A. Aubrey Bodine doing his thing
From the streets, docks and denizens of Baltimore to Midshipmen graduation ceremonies of the Naval Academy in Annapolis; from the skipjack oyster dredgers in full tilt on the storm swept bay to almost Constable-like scenes of rural Maryland; from charming studies of sweet Amish children to the sweat and toil of Baltimore dockworkers, Bodine saw, captured and enhanced.
Tangier Sound, 1948
The Gentle People, 1952
The alchemy of Bodine’s work came from a skilful congruence of his photo-journalistic eye with his painterly aesthetic and mastery of darkroom techniques. The aesthetic, for the most part, was due to the influences of Pictorialism.
An essentially European movement, Pictorialism sought to distance photography from science and position it, if not in the art world, then adjacent to it. To do this, Pictorialists like Julia Margaret Cameron, Robert Demachy, Josef Sudek, Alfred Stieglitz and Edward Steichen, looked to – and tried to emulate – painters, etchers and engravers. Some would argue that the best of the Pictorialists’ work often paralleled that of the Impressionists.
Toucques Valley, 1906, by Robert Demachy
In any case, Bodine aesthetically signed up to, and began promoting and practising, the Pictorialist agenda through his own work. First locally through the Baltimore Camera Club, then via entries of images in competitions such as the Photographic Pictorialists of America’s New York Salon in 1925. With success: his impressionistic ‘Symphony in Reflections’, along with another image, was accepted.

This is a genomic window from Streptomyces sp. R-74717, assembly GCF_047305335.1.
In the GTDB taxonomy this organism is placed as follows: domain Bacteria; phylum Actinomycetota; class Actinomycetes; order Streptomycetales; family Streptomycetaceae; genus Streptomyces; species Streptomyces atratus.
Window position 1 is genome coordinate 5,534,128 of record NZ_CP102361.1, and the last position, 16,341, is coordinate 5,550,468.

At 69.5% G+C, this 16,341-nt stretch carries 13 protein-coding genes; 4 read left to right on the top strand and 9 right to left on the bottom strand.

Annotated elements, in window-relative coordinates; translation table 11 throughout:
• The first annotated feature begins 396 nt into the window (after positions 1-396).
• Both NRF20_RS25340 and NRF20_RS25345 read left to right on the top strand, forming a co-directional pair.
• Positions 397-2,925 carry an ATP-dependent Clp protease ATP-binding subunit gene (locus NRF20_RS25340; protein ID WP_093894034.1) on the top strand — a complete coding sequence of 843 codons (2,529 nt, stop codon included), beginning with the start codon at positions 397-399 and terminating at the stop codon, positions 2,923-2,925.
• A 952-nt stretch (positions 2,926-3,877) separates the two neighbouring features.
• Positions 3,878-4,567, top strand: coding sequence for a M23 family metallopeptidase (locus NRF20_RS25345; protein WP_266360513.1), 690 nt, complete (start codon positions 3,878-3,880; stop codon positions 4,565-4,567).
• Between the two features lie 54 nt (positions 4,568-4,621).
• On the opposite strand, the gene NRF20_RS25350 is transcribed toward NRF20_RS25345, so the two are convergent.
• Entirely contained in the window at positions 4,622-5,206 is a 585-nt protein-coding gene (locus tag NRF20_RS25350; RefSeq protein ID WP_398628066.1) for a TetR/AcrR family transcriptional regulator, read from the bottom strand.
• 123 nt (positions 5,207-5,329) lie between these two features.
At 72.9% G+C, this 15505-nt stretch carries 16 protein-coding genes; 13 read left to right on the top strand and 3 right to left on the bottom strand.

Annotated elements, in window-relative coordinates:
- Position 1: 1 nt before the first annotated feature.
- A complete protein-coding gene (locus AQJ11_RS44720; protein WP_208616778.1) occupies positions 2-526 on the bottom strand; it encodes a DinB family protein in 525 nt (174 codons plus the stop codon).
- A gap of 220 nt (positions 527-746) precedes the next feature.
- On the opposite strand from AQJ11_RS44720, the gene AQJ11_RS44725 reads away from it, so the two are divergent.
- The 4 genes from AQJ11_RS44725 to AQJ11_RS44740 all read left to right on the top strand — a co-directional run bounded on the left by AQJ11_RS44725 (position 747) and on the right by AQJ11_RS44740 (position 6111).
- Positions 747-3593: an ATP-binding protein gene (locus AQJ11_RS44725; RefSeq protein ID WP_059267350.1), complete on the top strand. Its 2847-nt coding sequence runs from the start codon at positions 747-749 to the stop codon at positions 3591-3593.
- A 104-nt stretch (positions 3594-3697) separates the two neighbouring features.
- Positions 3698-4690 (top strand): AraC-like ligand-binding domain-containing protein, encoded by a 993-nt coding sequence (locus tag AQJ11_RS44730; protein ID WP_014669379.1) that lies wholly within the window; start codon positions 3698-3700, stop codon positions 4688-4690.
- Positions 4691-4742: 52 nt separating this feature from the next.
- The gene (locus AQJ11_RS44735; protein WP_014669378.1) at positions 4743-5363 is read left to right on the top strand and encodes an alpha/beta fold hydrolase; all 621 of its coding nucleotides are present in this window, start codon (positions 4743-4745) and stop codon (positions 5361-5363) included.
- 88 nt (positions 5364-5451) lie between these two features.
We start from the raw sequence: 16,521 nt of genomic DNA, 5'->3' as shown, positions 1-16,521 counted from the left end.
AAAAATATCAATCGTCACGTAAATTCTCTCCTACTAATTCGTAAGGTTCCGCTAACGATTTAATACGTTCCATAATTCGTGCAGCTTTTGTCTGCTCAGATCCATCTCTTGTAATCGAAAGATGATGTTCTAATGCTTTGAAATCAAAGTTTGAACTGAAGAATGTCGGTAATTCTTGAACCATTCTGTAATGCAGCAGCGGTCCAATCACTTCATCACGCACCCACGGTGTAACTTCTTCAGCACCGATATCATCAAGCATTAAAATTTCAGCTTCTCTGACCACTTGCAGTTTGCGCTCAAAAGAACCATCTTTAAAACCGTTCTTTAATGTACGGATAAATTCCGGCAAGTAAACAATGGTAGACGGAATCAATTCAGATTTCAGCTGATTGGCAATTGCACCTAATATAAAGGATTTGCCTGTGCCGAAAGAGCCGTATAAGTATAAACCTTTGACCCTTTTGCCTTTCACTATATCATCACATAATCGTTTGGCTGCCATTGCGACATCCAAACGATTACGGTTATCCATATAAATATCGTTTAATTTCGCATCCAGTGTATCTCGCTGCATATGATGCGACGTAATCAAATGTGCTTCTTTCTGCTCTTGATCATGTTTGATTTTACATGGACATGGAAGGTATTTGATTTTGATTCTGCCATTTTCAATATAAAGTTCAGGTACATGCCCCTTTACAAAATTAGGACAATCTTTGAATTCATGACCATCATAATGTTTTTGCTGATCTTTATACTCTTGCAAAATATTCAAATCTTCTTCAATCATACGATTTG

Symphony in Reflections, 1925
Baltimore Harbor, 1955
Oxen, Calvert County, Maryland, 1953
Are we talking early Photoshop here? Absolutely. But Bodine knew when enough was enough, knew just where and how to apply his amazing imagination and inventiveness. He was a master of darkroom techniques – ironically an aspect of the very science that Pictorialists wanted to distance themselves from, but used to achieve their ends. As early as 1858 there were processes which gave the Pictorialists the means to attain the art they sought. The gum-bichromate process, for instance, gave images the quality of charcoal, ochre or wash finishes. In 1878 a platinum salt process allowed photographers to achieve a lead-pencil drawing, or pencil-and-wash look. Unquestionably Aubrey Bodine knew and used these techniques and many more, although I suspect that today’s fascination with HDR would have struck even him as seriously overblown.
Rowing at Ebb Tide, 1944 – Bodine ‘removed’ a small rowboat and two pilings
Aubrey Bodine died in 1970. Two years later Texas Instruments patented a film-less electronic camera. In 1990 the first version of Photoshop was released.